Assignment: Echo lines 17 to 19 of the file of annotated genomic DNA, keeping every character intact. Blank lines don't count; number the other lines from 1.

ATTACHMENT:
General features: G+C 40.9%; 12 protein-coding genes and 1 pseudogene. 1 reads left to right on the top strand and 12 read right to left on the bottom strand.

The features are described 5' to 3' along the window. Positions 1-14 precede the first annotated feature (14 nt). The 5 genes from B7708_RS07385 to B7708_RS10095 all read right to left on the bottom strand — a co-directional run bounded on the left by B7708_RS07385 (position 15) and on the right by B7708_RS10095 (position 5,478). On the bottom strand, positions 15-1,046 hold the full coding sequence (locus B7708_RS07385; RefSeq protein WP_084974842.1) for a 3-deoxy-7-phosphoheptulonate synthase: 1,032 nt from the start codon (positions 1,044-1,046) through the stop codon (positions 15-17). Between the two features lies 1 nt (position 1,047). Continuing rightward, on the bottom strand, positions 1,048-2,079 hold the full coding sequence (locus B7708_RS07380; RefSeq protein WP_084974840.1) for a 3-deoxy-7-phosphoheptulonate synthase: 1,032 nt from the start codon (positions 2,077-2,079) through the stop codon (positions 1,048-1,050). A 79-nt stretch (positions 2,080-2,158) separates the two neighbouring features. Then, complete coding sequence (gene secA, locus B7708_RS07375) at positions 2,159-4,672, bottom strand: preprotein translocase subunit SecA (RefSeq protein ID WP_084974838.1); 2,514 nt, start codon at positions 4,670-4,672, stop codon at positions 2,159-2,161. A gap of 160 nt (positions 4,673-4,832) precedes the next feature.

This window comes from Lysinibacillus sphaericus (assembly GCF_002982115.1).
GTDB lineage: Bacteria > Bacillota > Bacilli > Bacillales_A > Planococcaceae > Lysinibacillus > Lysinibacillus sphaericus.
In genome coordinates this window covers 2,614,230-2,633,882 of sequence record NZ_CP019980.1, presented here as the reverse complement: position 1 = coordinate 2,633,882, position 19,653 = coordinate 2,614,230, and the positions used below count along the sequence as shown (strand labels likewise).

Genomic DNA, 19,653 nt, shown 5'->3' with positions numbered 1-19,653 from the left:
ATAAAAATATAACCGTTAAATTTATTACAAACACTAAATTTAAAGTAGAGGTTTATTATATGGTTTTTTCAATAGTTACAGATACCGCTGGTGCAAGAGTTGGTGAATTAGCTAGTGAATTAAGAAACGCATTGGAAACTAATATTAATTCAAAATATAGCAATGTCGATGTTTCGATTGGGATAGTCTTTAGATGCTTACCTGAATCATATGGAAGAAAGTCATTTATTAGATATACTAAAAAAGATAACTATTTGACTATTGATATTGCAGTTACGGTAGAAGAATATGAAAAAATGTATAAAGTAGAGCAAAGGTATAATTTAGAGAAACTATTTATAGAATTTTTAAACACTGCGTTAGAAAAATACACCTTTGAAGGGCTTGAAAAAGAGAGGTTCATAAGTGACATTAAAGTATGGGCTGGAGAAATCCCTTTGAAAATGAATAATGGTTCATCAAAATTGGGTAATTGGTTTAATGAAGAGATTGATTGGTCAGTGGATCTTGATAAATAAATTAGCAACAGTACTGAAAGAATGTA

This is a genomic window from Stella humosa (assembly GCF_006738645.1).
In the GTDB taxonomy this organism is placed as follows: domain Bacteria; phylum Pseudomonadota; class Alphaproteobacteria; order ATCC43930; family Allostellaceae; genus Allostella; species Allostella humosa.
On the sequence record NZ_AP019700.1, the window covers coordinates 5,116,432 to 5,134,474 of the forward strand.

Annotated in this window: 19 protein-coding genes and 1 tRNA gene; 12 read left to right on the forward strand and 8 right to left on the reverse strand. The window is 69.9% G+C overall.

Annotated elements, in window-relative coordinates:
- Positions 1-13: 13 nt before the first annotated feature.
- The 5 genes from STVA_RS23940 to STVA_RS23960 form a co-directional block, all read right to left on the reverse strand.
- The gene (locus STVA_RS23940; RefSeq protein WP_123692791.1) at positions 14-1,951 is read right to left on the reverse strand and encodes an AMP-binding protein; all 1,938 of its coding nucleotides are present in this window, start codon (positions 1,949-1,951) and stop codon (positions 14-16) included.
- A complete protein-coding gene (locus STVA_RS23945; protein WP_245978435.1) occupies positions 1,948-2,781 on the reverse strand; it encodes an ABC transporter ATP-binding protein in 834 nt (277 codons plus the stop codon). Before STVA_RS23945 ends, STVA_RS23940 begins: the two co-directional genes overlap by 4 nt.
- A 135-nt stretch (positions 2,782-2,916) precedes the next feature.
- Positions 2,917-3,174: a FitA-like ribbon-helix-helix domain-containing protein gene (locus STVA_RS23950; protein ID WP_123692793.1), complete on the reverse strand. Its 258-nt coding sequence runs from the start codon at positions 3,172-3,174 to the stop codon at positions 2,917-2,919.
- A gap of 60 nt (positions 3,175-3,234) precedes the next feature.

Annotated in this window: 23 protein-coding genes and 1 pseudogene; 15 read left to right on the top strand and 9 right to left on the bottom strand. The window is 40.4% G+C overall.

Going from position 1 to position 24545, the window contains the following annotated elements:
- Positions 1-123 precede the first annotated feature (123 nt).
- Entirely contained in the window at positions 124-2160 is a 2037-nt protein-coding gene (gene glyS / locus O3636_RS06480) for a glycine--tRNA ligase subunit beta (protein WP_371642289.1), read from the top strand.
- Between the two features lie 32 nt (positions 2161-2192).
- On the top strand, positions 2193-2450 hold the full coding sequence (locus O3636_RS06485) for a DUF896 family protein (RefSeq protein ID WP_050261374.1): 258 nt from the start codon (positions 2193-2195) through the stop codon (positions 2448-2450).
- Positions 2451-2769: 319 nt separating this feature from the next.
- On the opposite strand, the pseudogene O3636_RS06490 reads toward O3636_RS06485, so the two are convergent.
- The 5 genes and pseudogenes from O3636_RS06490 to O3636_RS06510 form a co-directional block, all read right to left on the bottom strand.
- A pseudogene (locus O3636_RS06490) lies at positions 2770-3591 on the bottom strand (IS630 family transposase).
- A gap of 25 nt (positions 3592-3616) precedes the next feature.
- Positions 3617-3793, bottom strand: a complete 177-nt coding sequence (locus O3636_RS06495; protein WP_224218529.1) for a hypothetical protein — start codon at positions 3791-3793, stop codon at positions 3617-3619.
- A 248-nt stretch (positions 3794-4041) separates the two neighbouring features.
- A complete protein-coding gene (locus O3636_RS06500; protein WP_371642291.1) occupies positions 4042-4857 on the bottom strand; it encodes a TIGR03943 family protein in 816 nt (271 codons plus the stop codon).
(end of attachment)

- A 135-nt stretch (positions 2,782-2,916) precedes the next feature.
- Positions 2,917-3,174: a FitA-like ribbon-helix-helix domain-containing protein gene (locus STVA_RS23950; protein ID WP_123692793.1), complete on the reverse strand. Its 258-nt coding sequence runs from the start codon at positions 3,172-3,174 to the stop codon at positions 2,917-2,919.
- A gap of 60 nt (positions 3,175-3,234) precedes the next feature.